March was National Women’s History Month and Starr King celebrated by highlighting some lesser known influential women. Below you’ll find the amazing women featured on the official Starr King Facebook, Twitter, & Instagram accounts throughout March 2020.
Dr. Reinhardt was a renowned educator, activist and leader within American Unitarianism. She served as the first woman moderator of the American Unitarian Association, was a member of the association’s first Commission on Appraisal, and was a member of Starr King’s Board of Trustees. In 1981, Starr King established an endowed faculty position in her name, currently held by Dr. Gabriella Lettini, to ensure a feminist voice and presence on our faculty.
Learn more about Dr. Reinhardt by watching this video.
“Sor Juana Inés de la Cruz was a 17th century nun, self-taught scholar and acclaimed writer of the Latin American colonial period and the Hispanic Baroque. She was also a staunch advocate for women’s rights.”
Learn more about Sor Juana Inés de la Cruz.
“Hamer became a community organizer for the SNCC in 1962 and dedicated her life to the fight for civil rights. She spearheaded voter registration drives and relief efforts, but her involvement in the Civil Rights Movement often left her in harm’s way; during the course of her activist career, Hamer was threatened, arrested, beaten and shot at.”
Learn more about Fannie Lou Hamer.
“Viola Liuzzo, a Unitarian Universalist committed to work for education and economic justice, gave her life for the cause of civil rights. The 39-year-old mother of five was murdered by white supremacists after her participation in the protest march from Selma to Montgomery, Alabama.”
Learn more about Viola Liuzzo.
“Gloria Evangelina Anzaldúa was an American scholar of Chicana cultural theory, feminist theory, and queer theory. She loosely based her best-known book, “Borderlands/La Frontera: The New Mestiza,” on her life growing up on the Mexico–Texas border and incorporated her lifelong experiences of social and cultural marginalization into her work. She also developed theories about the marginal, in-between, and mixed cultures that develop along borders.”
Learn more about Gloria Anzaldúa.
“Florence Buck was a Unitarian minister at a time when women ministers were uncommon and a leader in the development of Unitarian religious education.”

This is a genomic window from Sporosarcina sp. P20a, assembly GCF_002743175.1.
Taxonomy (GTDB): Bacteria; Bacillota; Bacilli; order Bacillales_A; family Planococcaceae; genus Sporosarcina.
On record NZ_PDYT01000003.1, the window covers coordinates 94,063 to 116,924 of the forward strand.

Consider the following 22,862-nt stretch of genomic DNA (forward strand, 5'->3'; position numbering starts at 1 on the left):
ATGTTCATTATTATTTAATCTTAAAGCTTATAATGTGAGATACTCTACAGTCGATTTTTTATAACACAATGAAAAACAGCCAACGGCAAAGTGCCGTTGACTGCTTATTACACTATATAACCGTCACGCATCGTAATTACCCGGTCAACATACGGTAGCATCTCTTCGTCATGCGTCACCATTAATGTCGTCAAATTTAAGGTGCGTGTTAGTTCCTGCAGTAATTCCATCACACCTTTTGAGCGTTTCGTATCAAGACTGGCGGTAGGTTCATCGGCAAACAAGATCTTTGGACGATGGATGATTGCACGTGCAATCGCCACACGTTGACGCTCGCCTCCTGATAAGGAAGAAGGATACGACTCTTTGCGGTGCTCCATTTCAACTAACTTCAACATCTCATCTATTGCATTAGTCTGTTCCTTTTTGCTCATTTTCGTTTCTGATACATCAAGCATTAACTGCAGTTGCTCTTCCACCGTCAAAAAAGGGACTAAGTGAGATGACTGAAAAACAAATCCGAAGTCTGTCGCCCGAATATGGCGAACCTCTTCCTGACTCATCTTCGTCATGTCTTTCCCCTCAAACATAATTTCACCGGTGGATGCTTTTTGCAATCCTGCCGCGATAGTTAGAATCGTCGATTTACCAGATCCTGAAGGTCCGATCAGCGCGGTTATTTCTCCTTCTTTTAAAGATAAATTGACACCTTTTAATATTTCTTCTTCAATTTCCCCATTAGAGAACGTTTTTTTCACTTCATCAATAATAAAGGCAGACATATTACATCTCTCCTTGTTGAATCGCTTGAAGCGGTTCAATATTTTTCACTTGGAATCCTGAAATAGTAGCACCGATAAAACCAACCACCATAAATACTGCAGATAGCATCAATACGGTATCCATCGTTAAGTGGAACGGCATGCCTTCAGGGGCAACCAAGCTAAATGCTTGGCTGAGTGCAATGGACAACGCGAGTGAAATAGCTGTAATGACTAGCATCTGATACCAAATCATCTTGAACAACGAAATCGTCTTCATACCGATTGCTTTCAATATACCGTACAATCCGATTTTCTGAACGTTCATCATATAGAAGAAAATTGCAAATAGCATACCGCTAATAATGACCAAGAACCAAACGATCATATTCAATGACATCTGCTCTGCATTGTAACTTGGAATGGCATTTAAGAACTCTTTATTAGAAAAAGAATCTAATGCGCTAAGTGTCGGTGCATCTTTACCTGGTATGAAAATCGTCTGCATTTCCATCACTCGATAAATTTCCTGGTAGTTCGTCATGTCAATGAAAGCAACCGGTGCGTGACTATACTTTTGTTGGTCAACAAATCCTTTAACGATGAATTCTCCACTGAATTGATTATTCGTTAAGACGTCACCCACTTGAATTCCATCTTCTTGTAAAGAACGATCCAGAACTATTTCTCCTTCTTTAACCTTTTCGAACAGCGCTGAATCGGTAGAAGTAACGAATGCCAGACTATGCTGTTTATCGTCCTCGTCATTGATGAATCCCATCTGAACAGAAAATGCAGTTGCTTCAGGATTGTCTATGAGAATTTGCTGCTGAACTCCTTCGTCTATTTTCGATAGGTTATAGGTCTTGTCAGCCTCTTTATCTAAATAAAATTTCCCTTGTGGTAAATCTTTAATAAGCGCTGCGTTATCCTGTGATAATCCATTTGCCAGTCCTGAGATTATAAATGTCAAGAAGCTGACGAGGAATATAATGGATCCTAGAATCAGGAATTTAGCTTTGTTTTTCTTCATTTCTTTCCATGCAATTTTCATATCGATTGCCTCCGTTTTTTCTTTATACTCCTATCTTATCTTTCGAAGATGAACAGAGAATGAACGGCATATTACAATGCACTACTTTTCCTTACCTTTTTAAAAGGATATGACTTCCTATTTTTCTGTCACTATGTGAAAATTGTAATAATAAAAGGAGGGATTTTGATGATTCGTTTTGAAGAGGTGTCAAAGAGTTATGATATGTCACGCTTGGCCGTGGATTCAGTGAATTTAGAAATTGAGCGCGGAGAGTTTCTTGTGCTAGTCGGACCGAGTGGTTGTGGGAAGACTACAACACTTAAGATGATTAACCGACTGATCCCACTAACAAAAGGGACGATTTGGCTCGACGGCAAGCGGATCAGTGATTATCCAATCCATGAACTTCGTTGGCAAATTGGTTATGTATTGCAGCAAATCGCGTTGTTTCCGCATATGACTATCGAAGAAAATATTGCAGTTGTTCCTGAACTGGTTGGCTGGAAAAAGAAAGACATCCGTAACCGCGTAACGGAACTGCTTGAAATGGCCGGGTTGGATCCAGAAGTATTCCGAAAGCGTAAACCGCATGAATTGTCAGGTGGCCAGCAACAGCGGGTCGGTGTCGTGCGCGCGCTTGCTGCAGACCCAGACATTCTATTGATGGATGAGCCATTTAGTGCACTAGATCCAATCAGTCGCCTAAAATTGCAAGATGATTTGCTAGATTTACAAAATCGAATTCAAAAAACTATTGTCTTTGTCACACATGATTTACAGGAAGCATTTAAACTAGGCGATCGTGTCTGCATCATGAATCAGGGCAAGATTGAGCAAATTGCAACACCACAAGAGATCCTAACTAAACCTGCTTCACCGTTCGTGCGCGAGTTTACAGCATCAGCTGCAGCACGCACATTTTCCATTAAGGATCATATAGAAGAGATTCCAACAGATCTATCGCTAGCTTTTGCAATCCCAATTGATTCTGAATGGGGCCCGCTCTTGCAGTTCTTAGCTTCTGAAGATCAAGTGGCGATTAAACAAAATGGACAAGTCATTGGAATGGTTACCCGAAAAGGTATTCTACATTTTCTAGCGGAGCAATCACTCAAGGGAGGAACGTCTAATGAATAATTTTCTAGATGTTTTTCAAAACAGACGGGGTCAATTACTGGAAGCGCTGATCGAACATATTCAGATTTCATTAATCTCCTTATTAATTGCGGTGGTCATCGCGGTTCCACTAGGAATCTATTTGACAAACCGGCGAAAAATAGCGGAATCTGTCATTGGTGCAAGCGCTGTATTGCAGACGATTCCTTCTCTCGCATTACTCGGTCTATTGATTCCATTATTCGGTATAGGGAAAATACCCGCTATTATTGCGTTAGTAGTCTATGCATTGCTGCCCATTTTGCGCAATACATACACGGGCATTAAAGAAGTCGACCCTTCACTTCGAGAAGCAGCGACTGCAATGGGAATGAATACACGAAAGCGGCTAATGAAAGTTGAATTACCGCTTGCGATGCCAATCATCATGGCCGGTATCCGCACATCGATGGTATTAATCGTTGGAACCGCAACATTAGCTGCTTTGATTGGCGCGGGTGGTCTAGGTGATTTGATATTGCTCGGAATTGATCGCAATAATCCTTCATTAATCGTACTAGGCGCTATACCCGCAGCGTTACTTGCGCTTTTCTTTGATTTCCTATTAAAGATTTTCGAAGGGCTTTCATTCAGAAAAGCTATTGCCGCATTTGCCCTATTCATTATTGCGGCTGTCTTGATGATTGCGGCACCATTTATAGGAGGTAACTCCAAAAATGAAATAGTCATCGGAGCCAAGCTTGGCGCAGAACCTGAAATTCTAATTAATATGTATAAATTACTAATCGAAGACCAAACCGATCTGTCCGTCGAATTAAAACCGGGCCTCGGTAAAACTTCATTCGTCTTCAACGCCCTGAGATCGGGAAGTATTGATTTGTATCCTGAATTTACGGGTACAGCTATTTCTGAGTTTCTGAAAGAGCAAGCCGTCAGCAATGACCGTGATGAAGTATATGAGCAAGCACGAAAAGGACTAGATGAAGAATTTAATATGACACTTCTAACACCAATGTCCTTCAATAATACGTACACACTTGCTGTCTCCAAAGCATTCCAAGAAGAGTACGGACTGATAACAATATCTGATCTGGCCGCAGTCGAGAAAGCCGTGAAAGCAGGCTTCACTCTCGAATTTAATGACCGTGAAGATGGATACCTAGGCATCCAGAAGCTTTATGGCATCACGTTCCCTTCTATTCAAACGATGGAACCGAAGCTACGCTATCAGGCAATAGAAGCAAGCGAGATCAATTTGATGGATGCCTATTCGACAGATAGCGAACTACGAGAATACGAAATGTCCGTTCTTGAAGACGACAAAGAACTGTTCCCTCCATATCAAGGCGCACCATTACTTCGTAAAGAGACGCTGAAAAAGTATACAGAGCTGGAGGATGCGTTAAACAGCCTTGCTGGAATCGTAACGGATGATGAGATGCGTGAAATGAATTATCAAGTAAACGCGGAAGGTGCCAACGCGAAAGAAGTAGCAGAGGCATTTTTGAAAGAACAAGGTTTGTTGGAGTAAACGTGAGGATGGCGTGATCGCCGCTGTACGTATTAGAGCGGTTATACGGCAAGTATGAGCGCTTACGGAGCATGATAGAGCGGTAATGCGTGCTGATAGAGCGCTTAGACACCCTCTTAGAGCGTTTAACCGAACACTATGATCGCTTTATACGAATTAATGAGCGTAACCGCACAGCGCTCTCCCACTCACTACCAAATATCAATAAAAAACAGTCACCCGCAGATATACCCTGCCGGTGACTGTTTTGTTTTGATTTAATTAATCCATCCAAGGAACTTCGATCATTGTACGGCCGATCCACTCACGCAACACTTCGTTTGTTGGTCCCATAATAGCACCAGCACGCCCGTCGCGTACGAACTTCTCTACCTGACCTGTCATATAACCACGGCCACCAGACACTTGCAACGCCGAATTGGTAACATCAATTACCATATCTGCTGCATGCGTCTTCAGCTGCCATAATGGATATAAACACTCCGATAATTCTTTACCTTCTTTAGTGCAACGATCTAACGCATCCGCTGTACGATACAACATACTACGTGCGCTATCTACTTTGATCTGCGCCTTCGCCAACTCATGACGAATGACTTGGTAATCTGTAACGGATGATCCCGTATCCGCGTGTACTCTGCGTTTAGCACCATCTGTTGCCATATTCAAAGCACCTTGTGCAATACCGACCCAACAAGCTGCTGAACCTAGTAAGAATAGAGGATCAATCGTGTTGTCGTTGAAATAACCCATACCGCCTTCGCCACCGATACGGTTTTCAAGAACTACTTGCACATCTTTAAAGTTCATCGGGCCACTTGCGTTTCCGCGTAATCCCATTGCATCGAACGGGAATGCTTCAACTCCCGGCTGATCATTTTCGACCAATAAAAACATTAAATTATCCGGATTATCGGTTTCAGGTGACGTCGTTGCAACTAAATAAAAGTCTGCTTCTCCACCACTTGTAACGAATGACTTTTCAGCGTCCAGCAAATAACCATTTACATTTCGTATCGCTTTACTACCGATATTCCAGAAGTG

Learn more about Florence Buck.
“Anna Pavlovna Filosofova was a Russian philanthropist and feminist. She was an important charity organiser, and, alongside Maria Trubnikova and Nadezhda Stasova, was one of the founders and leaders of the first organised Russian women’s movement.”
Learn more about Anna Filosofova.
“Harriot Stanton Blatch was a leader in the woman suffrage movement, a writer and an advocate for labor reform…Her radical style combined militant civil disobedience with political activism. The combination of her energy, daring and political savvy spurred the movement on to its goal of enfranchising American women with the passage of the Nineteenth Amendment to the Constitution in 1920.”
Learn more about Harriot Stanton Blatch.
“Vandana Shiva has written and spoken extensively about advances in the fields of agriculture and food. Intellectual property rights, biodiversity, biotechnology, bioethics, and genetic engineering are among the fields where Shiva has fought through activist campaigns.”
Learn more about Vandana Shiva.
“Miss Major Griffin-Gracy, often referred to as Miss Major, is a trans woman activist and community leader for transgender rights, with a particular focus on women of color. She served as the original Executive Director for the Transgender Gender Variant Intersex Justice Project, which aims to assist transgender persons, who are disproportionately incarcerated under the prison-industrial complex. Griffin-Gracy has participated in activism for a wide range of causes throughout her lifetime, including the 1969 Stonewall riots in New York City.”
Learn more about Miss Major Griffin-Gracy.
“Doria Shafik was an Egyptian feminist, poet and editor, and one of the principal leaders of the women’s liberation movement in Egypt in the mid-1940s. As a direct result of her efforts, Egyptian women were granted the right to vote by the Egyptian constitution.”
Learn more about Doria Shafik.
“Rigoberta Menchú Tum is a K’iche’ Indigenous feminist and human rights activist from Guatemala. Menchú has dedicated her life to publicizing the rights of Guatemala’s Indigenous peoples during and after the Guatemalan Civil War (1960–1996), and to promoting Indigenous rights internationally.”
Learn more about Rigoberta Menchú.